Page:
should sociologists have political commitments?

Over on OrgTheory, Steve Vaisey takes sociologists to task for what he seems to perceive as unwarranted political commitment. Apparently because sociologists tend to be “liberal” (as useless a term as that is), we are less objective than we ought to be and we think stuff for partisan, as opposed to soundly scientific, reasons. (I am paraphrasing here, of course.)

I beg to differ. The American political landscape is bizarre and extraordinarily narrow by any big-picture measure. The idea that any smart group of people ought to be randomly scattered between Obama and McCain is silly, for (at least) three reasons:

1.) One of the two may be <strong>better</strong> than the other; a random scatter suggests no underlying difference in quality of candidate, party, or philosopy.

2.) The true range of political views is in fact far broader than the range between Obama and McCain. It starts further “left” and goes further “right.” There’s no sound reason to mark the two presidential candidates as the boundaries of reasonable political thought. So if we were to assume, even, that sociologists’ political views are randomly distributed across the true political spectrum, but the Obama-McCain continuum is right of the center of that spectrum, we would observe so-called “bias” because American political discourse is biased, not because sociologists are.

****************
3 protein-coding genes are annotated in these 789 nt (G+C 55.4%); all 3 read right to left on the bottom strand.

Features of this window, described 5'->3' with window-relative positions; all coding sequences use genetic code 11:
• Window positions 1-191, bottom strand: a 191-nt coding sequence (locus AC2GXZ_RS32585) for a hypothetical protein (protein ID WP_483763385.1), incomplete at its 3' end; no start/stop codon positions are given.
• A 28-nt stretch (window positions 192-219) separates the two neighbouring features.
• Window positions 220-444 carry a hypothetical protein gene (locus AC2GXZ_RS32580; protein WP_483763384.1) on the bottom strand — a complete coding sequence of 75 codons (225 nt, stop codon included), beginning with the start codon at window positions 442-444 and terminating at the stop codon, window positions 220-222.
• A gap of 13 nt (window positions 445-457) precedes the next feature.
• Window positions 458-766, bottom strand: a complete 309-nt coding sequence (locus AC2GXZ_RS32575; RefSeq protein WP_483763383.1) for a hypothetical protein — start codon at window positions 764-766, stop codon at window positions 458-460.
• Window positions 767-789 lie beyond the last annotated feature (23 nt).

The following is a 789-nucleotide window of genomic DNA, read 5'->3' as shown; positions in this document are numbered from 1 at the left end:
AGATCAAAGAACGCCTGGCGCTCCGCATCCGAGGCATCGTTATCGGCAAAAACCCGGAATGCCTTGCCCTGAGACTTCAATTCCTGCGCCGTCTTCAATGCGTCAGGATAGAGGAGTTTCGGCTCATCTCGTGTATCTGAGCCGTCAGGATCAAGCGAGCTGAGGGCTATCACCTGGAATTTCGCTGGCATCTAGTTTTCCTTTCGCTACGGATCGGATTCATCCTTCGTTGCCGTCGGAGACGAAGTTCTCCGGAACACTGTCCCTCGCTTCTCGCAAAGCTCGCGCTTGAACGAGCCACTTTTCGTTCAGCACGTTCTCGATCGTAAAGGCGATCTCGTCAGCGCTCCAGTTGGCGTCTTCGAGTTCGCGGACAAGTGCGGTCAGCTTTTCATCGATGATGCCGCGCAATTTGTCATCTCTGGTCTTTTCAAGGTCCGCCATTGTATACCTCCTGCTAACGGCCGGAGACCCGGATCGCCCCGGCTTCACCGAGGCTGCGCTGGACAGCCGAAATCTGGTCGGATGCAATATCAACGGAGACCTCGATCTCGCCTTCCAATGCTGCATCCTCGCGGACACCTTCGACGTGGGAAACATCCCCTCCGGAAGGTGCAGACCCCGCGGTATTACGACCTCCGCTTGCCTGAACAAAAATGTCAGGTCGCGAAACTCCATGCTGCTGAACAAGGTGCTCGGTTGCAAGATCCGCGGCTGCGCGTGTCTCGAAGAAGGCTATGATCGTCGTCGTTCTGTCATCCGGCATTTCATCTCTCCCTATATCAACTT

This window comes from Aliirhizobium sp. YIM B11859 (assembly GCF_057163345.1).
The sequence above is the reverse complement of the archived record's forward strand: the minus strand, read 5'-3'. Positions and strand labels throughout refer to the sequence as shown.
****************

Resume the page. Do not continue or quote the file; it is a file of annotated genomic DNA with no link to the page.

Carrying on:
3.) The hack-Weberian idea that sociologists ought to avoid making politico-moral commitments in professional life is, IMHO, literally untenable after Riesman, Marx, Adorno, Arendt, Chodorow, Foucault, Bauman, etc., etc., etc. I think this is just a kind of tilting-at-scientific-windmills that imagines sociology as a pure, sterile science, but one that misunderstands both science and sociology.

Look for another post soon considering so-called bias in academia.

Author: andrewperrin

University of North Carolina, Chapel Hill

9 thoughts on “should sociologists have political commitments?”

  1. I didn’t read Steve’s post at all as some sort of indictment about sociologists’ political commitments. He only brought it up as a humorous aside in a later comment. Steve’s point that sociologists often sidestep or overly-simplify theoretical conceptions of motivation could be made without bringing up sociologists’ own political motivations.


  2. Brayden is right: insofar as my own intentions are known to me, my goal was not at all to criticize sociologists’ political commitments. Rather since nearly all sociologists are on the left, I was wondering whether the preference for “infrastructural” explanations (in Marx’s sense) was a sociologist thing or a left-leaning thing. Hard to disentangle.


  3. OK, I withdraw the reference to Steve’s post and just ask the question de novo: I have heard many people say, essentially, that sociologists’ purported liberalism hampers their scientific acumen. I beg to differ….